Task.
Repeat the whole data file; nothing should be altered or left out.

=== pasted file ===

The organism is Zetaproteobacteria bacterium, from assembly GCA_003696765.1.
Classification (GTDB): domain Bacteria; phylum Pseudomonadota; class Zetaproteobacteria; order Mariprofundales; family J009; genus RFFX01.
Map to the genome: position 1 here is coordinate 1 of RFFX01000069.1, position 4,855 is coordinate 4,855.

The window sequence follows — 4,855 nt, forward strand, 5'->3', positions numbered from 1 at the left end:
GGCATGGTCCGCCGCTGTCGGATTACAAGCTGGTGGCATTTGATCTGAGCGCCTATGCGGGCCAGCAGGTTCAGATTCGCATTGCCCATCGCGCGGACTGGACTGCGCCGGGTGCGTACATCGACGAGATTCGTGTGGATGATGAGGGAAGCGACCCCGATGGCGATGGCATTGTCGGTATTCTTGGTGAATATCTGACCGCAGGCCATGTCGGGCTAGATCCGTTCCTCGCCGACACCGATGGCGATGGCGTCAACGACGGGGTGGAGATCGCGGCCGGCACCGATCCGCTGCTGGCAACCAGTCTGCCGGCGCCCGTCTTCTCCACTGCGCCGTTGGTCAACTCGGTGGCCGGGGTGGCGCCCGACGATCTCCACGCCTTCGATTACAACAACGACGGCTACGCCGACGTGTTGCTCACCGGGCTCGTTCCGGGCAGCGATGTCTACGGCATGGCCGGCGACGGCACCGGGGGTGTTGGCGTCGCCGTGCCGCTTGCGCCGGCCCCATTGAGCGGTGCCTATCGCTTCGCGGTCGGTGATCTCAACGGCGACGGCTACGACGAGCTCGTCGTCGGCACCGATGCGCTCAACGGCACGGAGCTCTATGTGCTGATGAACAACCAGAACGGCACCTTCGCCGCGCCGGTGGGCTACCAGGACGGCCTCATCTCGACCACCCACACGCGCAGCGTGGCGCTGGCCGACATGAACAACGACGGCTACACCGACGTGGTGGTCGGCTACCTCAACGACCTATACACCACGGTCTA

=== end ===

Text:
The organism is Zetaproteobacteria bacterium, from assembly GCA_003696765.1.
Classification (GTDB): domain Bacteria; phylum Pseudomonadota; class Zetaproteobacteria; order Mariprofundales; family J009; genus RFFX01.
Map to the genome: position 1 here is coordinate 1 of RFFX01000069.1, position 4,855 is coordinate 4,855.

The window sequence follows — 4,855 nt, forward strand, 5'->3', positions numbered from 1 at the left end:
GGCATGGTCCGCCGCTGTCGGATTACAAGCTGGTGGCATTTGATCTGAGCGCCTATGCGGGCCAGCAGGTTCAGATTCGCATTGCCCATCGCGCGGACTGGACTGCGCCGGGTGCGTACATCGACGAGATTCGTGTGGATGATGAGGGAAGCGACCCCGATGGCGATGGCATTGTCGGTATTCTTGGTGAATATCTGACCGCAGGCCATGTCGGGCTAGATCCGTTCCTCGCCGACACCGATGGCGATGGCGTCAACGACGGGGTGGAGATCGCGGCCGGCACCGATCCGCTGCTGGCAACCAGTCTGCCGGCGCCCGTCTTCTCCACTGCGCCGTTGGTCAACTCGGTGGCCGGGGTGGCGCCCGACGATCTCCACGCCTTCGATTACAACAACGACGGCTACGCCGACGTGTTGCTCACCGGGCTCGTTCCGGGCAGCGATGTCTACGGCATGGCCGGCGACGGCACCGGGGGTGTTGGCGTCGCCGTGCCGCTTGCGCCGGCCCCATTGAGCGGTGCCTATCGCTTCGCGGTCGGTGATCTCAACGGCGACGGCTACGACGAGCTCGTCGTCGGCACCGATGCGCTCAACGGCACGGAGCTCTATGTGCTGATGAACAACCAGAACGGCACCTTCGCCGCGCCGGTGGGCTACCAGGACGGCCTCATCTCGACCACCCACACGCGCAGCGTGGCGCTGGCCGACATGAACAACGACGGCTACACCGACGTGGTGGTCGGCTACCTCAACGACCTATACACCACGGTCTA